- We did keep some USD cash with us as it is a widely accepted currency.
- Always negotiate. Just take your chances even if you think a discount is not possible. Worse case they say no, best case you saved a few quid! Especially in Asia.
- Who doesn’t love a coffee every now and then? In most countries you can get a proper freshly ground coffee at 7/11s stores or garages. Oh and we had to put our dislike of McDonald’s and Burger King aside for a nice ice cream treat. Seriously, when you see how cheap you won’t hesitate to leave your moral dilemma aside!
- A great way to save money is negotiate a lower price for longer stays, especially if you know you like and want to stay in a place for more than 3 days, you shouldn’t be paying the normal daily rate.
Thing you could do for a better Cultural Experience
- House sit
- Eating local
- Talking to people, other travellers, locals, shopkeepers, neighbours…
- Just remind yourself that you can’t see everything
- We found that especially in bigger cities there are free guided tours organised by volunteers. A great way to learn more about a city without spending a penny (well only you can decide if a backpacker should tip)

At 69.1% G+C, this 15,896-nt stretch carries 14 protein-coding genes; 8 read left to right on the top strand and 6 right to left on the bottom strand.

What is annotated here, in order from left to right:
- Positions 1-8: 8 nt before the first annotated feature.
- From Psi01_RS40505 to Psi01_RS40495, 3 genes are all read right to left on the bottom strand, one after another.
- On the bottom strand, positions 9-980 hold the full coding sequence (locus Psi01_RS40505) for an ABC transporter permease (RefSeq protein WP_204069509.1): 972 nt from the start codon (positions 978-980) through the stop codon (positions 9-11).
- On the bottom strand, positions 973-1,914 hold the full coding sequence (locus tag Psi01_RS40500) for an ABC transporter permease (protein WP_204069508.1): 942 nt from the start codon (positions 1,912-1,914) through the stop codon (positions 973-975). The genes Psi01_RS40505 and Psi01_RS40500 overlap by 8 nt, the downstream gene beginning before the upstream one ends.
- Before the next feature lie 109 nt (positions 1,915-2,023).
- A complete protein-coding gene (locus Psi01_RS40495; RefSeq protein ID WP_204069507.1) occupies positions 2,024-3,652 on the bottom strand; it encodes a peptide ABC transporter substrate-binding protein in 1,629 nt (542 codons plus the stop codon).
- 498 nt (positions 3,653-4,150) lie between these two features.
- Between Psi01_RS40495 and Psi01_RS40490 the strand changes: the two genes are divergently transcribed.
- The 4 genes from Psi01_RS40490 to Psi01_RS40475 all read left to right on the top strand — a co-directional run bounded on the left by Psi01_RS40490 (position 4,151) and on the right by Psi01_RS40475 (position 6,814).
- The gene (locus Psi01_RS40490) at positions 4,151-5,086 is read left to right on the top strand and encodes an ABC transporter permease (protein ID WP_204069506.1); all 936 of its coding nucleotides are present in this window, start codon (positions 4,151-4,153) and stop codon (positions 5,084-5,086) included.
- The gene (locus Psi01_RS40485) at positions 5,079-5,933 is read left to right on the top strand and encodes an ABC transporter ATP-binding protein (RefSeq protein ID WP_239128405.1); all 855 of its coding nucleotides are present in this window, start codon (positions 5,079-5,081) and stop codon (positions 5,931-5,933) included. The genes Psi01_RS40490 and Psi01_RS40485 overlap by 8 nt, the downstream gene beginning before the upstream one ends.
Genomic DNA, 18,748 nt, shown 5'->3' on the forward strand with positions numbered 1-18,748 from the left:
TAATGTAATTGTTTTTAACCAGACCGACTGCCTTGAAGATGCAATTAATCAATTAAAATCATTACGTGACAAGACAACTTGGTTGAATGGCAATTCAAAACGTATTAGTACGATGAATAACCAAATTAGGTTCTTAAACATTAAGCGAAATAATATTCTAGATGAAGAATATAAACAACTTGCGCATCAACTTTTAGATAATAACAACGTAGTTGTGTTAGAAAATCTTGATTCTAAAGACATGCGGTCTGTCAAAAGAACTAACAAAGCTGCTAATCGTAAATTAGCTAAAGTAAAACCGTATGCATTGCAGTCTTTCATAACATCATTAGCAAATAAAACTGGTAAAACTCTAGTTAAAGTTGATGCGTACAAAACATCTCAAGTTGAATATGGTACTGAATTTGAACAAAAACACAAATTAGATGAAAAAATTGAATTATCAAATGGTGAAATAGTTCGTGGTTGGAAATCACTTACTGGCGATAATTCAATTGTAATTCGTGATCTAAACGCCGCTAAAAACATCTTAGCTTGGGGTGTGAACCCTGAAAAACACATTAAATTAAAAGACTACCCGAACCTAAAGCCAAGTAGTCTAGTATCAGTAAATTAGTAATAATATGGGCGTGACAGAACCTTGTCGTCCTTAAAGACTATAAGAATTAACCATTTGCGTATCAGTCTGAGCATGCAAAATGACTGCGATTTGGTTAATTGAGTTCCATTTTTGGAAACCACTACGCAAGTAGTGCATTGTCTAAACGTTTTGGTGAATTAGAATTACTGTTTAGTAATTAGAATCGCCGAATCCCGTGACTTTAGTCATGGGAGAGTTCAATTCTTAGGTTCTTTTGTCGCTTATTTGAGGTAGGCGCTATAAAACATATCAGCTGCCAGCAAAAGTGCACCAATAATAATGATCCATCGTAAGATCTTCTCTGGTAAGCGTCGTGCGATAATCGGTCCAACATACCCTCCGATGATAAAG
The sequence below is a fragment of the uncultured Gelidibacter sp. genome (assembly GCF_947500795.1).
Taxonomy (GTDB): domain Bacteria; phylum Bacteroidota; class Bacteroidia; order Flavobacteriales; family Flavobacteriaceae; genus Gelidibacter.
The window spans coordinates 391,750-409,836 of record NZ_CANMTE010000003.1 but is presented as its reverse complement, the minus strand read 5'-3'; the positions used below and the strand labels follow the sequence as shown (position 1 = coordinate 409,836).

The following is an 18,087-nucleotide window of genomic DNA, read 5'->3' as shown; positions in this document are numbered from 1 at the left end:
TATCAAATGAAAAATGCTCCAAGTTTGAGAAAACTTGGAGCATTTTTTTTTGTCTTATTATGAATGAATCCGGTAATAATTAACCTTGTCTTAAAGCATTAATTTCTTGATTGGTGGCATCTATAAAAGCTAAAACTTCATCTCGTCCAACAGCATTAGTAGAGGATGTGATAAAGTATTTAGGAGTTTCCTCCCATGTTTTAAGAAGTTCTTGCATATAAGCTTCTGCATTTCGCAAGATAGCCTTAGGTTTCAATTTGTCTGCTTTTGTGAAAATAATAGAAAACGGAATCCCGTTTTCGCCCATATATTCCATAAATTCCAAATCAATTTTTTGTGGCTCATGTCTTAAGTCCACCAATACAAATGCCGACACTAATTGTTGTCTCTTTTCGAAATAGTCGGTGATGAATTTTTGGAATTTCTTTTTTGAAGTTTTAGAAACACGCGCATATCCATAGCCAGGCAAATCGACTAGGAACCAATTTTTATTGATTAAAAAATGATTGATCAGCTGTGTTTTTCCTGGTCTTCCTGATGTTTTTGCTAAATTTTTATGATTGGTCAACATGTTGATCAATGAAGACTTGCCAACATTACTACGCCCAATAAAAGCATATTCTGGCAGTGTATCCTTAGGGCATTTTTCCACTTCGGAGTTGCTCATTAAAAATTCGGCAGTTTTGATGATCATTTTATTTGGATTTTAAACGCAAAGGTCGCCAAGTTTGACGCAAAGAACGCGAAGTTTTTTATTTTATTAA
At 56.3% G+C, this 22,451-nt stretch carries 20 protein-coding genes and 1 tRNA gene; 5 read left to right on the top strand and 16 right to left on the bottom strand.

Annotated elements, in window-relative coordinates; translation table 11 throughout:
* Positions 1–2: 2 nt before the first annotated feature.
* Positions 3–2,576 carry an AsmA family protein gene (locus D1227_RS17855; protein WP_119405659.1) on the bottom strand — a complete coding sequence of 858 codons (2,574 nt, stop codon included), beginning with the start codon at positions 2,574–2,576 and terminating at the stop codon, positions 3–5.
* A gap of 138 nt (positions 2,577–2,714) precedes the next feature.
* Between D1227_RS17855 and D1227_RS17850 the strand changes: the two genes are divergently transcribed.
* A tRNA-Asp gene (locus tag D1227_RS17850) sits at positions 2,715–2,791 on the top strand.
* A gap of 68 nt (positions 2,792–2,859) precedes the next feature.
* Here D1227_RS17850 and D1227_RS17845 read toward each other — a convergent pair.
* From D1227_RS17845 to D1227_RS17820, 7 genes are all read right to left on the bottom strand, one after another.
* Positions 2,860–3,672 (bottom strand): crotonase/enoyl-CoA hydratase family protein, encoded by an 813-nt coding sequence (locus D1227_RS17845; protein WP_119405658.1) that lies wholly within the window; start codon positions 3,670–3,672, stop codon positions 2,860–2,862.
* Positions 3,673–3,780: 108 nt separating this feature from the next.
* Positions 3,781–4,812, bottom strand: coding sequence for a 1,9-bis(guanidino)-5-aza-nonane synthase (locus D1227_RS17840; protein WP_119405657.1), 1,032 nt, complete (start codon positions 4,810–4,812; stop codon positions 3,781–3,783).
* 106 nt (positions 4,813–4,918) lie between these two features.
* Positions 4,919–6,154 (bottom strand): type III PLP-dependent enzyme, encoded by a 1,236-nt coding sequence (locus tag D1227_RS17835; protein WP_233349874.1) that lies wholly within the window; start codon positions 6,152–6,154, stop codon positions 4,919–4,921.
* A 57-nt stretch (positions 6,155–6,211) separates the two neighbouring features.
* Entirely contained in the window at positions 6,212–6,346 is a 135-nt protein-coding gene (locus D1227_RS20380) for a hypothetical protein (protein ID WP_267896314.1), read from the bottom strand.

Thing that could make you feel a bit better…
- As strange as it sounds, there is a rumour that water bottles are refilled with tap water and resold. Apparently if you push the bottle cap back in the bottle, it costs more to get it out so not suitable for reselling. This may well be a funny game a backpacker invented for fun but you could do it to stop people being deceived and that could make you fell socially responsible and good.
- You may try and try to spend all your currency before leaving a country but if you find that a few annoying coins remain in your pockets as you arrive at an airport, just use the charity boxes provided. It doesn’t really matter what currency and what amount, just a nice win win.
Things that could make your life on-the-go a bit easier…
A piece of string – to use as washing line, to tie things together or play with a kitten!
Super glue – always useful
A small foldable knife – for cutting fruit etc
Note pen and paper
Your very own spork – spoon+fork, comes more handire than you’d think. It’s yours, always there and clean.
Have your own travel pillow – or never ever look at a hostel pillow inside the pillow case!
Tape – clear! (While thinking you are clever for having tape with you, you don’t want to leave brown parcel tape marks like me on white ceilings after sticking your mosquito net up there)
Hydrate often and avoid junk food – Why eat junk food in places like Asia when the local food is so good?!
Ladies (or sometimes gents too), have a couple of thin cycling shorts with you and thank me later. Chafing is never nice but simply unbearable in hot countries.